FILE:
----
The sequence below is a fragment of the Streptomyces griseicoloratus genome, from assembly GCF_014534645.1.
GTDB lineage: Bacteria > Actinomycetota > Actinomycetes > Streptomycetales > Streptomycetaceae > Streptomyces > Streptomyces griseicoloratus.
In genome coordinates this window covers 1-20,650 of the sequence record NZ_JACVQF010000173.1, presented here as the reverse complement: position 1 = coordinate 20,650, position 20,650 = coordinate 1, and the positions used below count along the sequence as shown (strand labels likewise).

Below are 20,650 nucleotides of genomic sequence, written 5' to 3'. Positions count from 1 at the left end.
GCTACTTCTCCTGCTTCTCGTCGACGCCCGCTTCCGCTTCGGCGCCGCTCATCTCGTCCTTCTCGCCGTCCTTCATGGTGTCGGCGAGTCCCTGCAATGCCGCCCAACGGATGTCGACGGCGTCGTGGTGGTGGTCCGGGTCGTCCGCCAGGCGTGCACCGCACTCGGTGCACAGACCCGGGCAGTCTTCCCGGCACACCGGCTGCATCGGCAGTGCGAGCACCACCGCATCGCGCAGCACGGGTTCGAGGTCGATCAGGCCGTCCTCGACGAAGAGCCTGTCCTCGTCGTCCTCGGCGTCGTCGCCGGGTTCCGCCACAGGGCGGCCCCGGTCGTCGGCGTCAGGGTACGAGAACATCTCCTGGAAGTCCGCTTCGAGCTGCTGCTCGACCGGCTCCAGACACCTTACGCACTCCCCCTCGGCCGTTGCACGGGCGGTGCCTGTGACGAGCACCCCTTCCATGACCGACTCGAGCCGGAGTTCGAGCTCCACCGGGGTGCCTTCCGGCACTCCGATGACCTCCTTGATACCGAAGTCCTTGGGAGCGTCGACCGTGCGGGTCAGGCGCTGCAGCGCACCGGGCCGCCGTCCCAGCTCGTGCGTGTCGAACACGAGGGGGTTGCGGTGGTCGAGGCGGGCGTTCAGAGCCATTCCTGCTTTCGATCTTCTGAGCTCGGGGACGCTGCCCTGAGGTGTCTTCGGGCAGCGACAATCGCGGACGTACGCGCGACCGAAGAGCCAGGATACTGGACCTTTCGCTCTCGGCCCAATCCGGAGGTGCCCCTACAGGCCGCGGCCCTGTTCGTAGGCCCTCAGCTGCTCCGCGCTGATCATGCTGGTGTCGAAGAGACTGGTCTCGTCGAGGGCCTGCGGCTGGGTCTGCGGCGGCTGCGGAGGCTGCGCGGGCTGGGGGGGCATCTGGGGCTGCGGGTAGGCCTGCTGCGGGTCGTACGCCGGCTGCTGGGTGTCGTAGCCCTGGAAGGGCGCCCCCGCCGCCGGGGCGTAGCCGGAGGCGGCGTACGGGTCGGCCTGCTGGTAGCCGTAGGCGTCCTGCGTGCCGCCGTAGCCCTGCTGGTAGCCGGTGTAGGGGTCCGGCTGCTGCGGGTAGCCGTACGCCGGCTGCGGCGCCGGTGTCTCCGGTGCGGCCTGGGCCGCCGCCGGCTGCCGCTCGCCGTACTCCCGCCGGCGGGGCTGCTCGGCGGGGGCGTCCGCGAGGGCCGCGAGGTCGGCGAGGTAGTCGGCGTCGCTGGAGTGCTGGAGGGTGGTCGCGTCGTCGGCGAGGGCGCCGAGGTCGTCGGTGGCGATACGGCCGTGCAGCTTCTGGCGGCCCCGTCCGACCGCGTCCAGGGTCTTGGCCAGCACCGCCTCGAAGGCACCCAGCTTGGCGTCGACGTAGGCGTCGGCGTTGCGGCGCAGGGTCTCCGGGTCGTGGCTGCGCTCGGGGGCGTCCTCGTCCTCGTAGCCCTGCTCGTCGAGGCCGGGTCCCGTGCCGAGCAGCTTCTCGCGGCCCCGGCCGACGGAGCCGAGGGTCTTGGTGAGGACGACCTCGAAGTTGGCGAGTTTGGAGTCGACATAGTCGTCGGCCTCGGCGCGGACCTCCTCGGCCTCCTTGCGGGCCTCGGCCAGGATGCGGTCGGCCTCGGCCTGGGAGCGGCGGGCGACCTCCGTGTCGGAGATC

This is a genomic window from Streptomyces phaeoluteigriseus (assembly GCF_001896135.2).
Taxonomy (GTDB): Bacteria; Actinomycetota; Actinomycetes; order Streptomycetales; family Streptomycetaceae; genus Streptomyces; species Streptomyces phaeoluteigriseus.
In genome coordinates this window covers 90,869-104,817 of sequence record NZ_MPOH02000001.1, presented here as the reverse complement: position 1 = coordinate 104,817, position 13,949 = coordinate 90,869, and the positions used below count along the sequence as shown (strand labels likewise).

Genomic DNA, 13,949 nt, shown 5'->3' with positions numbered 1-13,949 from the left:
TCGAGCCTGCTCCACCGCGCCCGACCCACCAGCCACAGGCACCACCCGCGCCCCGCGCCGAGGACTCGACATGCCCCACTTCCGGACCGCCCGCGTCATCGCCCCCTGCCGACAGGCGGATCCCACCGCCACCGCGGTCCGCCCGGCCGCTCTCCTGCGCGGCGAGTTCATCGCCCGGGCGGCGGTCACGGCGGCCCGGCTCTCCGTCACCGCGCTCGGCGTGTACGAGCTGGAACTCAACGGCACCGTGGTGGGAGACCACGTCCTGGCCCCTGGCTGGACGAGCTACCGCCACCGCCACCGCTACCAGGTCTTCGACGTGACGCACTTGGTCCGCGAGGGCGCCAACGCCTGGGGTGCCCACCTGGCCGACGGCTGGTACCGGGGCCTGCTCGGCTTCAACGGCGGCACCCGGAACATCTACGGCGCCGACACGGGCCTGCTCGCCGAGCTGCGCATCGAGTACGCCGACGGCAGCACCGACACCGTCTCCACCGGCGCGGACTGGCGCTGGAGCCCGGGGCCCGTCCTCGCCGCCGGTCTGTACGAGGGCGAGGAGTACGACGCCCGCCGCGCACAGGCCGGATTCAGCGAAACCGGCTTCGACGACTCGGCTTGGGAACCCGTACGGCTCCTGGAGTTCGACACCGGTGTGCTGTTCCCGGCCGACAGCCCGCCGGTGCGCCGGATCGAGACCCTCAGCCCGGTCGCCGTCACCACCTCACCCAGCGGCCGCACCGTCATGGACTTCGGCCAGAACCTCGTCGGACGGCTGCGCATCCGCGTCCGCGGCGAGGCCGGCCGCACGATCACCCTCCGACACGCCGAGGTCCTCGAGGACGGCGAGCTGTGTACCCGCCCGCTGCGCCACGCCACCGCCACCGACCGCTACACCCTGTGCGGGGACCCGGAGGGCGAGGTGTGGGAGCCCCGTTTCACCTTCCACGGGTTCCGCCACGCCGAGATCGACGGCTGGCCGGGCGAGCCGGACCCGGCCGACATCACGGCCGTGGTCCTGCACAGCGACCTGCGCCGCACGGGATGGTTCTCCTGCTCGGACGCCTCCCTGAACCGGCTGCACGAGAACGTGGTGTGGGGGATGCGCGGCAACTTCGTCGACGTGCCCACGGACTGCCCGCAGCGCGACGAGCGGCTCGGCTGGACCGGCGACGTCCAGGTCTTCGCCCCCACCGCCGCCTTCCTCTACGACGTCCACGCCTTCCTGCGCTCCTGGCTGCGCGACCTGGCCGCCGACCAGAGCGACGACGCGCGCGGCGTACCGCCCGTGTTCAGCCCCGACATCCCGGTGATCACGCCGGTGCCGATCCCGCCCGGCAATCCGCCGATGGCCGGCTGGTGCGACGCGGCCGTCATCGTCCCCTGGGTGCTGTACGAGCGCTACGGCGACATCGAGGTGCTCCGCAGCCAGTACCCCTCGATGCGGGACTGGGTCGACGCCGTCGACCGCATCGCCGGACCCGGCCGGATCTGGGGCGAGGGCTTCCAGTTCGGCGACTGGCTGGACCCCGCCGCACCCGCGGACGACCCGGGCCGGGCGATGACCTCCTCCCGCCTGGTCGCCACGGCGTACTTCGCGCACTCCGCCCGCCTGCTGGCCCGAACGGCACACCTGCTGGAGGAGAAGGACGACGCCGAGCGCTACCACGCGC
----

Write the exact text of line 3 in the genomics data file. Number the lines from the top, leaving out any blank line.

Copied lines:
In genome coordinates this window covers 1-20,650 of the sequence record NZ_JACVQF010000173.1, presented here as the reverse complement: position 1 = coordinate 20,650, position 20,650 = coordinate 1, and the positions used below count along the sequence as shown (strand labels likewise).